Bitcoin Miners Need New Use Cases to Sustain Network Security and Profitability

Bitcoin Miners Need New Use Cases to Sustain Network Security and Profitability

The security of the Bitcoin network hinges on the continuous addition of new blocks to the blockchain, a task that miners are financially incentivized to perform. Miners’ revenues come from transaction fees included in the blocks they mine and from the block subsidy. However, this block subsidy, which halves approximately every four years (most recently on April 19, 2024), is designed to diminish over time, eventually reaching zero. The goal is for transaction fees to eventually become the primary source of miners’ income.

The Impact of Halving on Miners’ Profitability and Industry Consolidation

The reduction of the block subsidy significantly affects miners’ profitability, often driving industry consolidation. Miners can offset declining revenue per block by increasing their share of blocks mined, achievable through upgrading equipment, expanding locations, or acquiring other entities. Miners who have been more profitable and those with valuable BTC reserves are in the best position to make such investments. Conversely, less profitable operations, especially those with higher energy costs, may be forced to shut down. Miners are also exploring partnerships to provide load-balancing to energy grids, which can enhance the economics of renewable energy projects by stabilizing demand through flexible mining operations.

The State of Bitcoin Transaction Activity

Following the approval of spot Bitcoin ETFs by the SEC in early 2023, Bitcoin’s price surged, and transaction volumes increased as institutional investors entered the market. Chainalysis reports that the Lightning Network, a Bitcoin scaling solution, saw a threefold increase in open channels during 2023, indicating growing network utility. Additionally, a recent IMF working paper highlights Bitcoin’s significant role in cross-border financial flows.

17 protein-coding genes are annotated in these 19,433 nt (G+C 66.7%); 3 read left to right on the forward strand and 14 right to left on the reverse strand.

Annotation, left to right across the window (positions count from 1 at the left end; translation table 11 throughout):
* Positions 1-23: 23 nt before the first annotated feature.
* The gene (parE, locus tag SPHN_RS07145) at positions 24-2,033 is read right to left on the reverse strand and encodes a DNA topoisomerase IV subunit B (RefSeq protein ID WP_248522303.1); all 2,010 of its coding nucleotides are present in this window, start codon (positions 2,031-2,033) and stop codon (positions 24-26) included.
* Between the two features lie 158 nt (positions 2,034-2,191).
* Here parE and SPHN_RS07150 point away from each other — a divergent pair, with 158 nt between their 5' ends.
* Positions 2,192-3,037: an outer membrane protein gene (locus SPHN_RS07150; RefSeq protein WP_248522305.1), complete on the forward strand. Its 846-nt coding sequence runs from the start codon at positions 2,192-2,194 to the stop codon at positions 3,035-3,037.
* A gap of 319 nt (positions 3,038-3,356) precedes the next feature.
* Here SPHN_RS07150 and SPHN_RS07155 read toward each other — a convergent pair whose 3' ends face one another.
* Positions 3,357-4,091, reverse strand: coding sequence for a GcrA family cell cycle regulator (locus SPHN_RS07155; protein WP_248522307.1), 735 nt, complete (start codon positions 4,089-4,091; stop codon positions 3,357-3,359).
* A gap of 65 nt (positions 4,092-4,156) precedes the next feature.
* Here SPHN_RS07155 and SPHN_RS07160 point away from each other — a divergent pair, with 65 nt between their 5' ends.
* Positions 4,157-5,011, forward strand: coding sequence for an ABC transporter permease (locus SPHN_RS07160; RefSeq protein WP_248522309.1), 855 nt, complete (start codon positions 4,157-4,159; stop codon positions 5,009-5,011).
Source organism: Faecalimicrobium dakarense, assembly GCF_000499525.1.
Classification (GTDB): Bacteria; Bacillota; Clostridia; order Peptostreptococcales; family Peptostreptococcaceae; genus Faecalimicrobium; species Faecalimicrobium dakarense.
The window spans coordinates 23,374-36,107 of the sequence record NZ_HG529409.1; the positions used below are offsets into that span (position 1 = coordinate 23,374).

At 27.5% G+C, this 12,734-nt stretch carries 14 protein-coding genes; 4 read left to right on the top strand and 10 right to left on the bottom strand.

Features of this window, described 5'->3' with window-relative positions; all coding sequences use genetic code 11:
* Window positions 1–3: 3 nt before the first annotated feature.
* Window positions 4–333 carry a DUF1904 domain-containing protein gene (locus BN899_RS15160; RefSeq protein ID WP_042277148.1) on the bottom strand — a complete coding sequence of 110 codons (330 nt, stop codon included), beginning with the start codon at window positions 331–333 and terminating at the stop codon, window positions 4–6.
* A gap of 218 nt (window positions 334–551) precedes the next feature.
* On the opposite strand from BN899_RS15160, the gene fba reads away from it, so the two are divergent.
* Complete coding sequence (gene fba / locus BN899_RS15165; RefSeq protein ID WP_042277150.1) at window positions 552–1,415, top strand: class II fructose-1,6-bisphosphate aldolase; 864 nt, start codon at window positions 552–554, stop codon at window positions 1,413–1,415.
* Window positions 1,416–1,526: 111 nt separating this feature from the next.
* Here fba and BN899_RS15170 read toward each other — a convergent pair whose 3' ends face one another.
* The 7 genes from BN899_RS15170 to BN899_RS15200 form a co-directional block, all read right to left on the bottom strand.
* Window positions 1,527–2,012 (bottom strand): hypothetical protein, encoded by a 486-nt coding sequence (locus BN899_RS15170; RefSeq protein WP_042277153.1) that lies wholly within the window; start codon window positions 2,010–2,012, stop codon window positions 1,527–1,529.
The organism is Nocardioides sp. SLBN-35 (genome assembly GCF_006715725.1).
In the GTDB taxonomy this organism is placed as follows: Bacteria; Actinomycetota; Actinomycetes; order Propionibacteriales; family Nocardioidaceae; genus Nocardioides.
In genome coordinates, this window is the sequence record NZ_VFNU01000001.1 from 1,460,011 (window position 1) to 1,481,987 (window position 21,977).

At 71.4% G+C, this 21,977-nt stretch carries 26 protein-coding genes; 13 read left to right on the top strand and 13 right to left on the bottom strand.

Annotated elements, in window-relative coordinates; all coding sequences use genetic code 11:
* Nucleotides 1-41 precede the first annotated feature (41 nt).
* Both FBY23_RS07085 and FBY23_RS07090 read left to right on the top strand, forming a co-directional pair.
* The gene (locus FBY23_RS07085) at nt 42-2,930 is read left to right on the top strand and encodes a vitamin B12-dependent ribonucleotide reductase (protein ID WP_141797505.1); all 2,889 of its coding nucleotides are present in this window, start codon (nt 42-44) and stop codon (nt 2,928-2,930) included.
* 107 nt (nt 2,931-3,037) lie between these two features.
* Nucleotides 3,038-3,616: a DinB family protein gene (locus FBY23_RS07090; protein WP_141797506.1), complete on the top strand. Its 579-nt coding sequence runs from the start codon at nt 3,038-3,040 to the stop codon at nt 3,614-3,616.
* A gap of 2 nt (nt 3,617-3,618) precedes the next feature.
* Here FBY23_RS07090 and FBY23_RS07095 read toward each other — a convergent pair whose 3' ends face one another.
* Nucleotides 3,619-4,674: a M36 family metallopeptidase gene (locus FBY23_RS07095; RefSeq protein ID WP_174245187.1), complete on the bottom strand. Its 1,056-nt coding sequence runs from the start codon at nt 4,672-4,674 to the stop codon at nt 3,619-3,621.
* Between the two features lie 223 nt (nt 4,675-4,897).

Despite these developments, data from Coin Metrics shows that between January’s ETF approval and April’s halving, transaction fees accounted for only 6% of miner revenues, leaving miners highly dependent on the block subsidy. Bitcoin’s limited scalability and functionality compared to other blockchains, like Ethereum and Solana, have hindered its ability to significantly boost transaction fees. Unlike these other blockchains, Bitcoin is not designed to support smart contracts and thus does not benefit from the decentralized finance (DeFi), tokenization, and stablecoin payment trends driving activity on those platforms. So far, Bitcoin’s primary use cases—peer-to-peer payments and trading—have not generated sufficient transaction fee revenue.

Emerging Use Cases and Technological Developments

The future of Bitcoin’s functionality relies on technological advancements within its ecosystem. For instance, the Runes protocol, which supports fungible tokens, was introduced on the same day as the recent halving and led to a spike in transaction fees. Similarly, the launch of Ordinals inscriptions in 2023, which brought non-fungible token (NFT) capabilities to Bitcoin, temporarily boosted fees due to speculative trading activities. These innovations indicate potential for Bitcoin to compete with other blockchains by facilitating tokenization in financial markets. Additionally, emerging layer-2 solutions, which batch multiple transactions before settling them on the main Bitcoin blockchain, could address scalability issues and support new DeFi or tokenization use cases.

Identifying and cementing a successful new use case before the next halving is crucial for these emerging functionalities to have a lasting impact. In the long term, Bitcoin proponents envision it as a global reserve asset and a neutral means of exchange in a network of AI-driven economic agents. In the meantime, stable and higher transaction revenues for miners are essential to sustain the network, making the development of practical technological solutions a critical priority.

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